The role of metalloproteinases and their inhibitors in regulating mammary epithelial morphology and function in vivo


An intact basement membrane (BM) is essential for the proper function, differentiation and morphology of many epithelial cells. The disruption or loss of this BM occurs during normal development as well as in the disease state. To examine the importance of the BM during mammary gland development in vivo, we generated transgenic mice which inappropriately express autoactivating isoforms of the matrix metalloproteinase, stromelysin-1. The mammary glands from these mice are both functionally and morphologically altered throughout development. The mammary glands from virgin transgenic mice had supernumerary branches and showed precocious development of alveoli that expressed β-casein. During midpregnancy, the alveolar structures were collapsed and mouse mammary epithelial cells underwent apoptosis. We have now documented a dramatic incidence of breast tumors in several independent lines of these mice. These data suggest that overexpression of SL-1 and disruption of the BM may play a key role in mammary gland branching morphogenesis, apoptosis and breast cancer induction and progression.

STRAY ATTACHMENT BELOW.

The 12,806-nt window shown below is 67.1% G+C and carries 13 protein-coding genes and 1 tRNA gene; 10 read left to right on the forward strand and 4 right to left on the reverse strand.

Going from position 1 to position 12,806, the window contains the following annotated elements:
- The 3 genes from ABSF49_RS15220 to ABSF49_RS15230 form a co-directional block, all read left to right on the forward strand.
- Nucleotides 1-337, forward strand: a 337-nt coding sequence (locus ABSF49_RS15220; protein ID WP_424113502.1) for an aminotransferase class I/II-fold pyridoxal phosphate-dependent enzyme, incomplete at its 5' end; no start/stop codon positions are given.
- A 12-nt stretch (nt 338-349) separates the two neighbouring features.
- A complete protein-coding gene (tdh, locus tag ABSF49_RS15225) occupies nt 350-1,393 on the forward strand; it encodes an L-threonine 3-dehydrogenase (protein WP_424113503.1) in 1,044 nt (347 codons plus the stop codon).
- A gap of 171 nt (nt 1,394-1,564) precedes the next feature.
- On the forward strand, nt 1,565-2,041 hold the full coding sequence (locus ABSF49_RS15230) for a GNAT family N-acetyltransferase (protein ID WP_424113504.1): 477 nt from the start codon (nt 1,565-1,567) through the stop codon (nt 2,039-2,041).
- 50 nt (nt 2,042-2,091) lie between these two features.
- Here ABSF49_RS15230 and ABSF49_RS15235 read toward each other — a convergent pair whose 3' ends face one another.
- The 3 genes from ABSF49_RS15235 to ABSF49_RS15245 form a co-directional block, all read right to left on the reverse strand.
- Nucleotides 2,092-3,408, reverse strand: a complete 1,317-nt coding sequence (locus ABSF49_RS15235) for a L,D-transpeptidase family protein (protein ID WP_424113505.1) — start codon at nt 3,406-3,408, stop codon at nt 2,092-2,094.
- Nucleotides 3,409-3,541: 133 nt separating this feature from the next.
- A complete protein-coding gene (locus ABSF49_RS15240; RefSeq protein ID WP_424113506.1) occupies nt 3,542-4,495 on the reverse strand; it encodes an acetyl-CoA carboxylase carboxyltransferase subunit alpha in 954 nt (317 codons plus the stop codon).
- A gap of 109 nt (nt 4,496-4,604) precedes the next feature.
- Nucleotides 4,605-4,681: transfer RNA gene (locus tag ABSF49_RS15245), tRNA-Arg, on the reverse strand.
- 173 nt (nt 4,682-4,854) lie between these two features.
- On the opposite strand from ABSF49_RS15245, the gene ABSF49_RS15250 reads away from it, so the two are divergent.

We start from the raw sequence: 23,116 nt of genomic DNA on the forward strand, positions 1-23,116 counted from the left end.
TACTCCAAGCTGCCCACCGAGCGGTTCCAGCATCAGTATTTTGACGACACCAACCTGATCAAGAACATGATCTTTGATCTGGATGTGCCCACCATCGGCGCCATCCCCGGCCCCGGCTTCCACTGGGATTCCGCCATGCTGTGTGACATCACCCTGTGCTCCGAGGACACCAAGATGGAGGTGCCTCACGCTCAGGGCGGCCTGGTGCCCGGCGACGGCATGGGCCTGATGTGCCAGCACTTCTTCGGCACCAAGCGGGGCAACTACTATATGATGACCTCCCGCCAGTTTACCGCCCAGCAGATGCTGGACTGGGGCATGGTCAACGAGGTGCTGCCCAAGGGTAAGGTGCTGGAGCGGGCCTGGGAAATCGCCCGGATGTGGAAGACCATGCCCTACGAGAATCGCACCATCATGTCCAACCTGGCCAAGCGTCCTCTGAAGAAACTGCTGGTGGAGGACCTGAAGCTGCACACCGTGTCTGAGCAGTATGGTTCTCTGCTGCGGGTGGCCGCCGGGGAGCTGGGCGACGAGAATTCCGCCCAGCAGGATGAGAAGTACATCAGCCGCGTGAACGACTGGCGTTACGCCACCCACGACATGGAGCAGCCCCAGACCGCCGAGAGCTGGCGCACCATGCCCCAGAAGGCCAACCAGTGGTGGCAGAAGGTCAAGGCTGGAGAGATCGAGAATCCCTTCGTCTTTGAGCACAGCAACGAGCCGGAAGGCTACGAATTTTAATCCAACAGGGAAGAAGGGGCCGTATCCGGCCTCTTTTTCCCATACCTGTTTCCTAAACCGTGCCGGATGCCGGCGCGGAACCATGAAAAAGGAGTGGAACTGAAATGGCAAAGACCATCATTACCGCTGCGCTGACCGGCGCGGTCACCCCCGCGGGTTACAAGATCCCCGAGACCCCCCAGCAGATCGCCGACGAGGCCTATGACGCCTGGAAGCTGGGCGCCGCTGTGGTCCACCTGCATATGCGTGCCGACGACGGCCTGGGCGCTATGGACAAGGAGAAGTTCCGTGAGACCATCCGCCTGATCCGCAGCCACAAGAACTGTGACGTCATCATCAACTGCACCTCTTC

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Correspondence to Zena Werb.

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Sympson, C.J., Talhouk, R.S., Bissell, M.J. et al. The role of metalloproteinases and their inhibitors in regulating mammary epithelial morphology and function in vivo. Perspectives in Drug Discovery and Design 2, 401–411 (1995).

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Key words

  • ECM
  • Proteinases
  • Mammary gland
  • Apoptosis
  • Breast cancer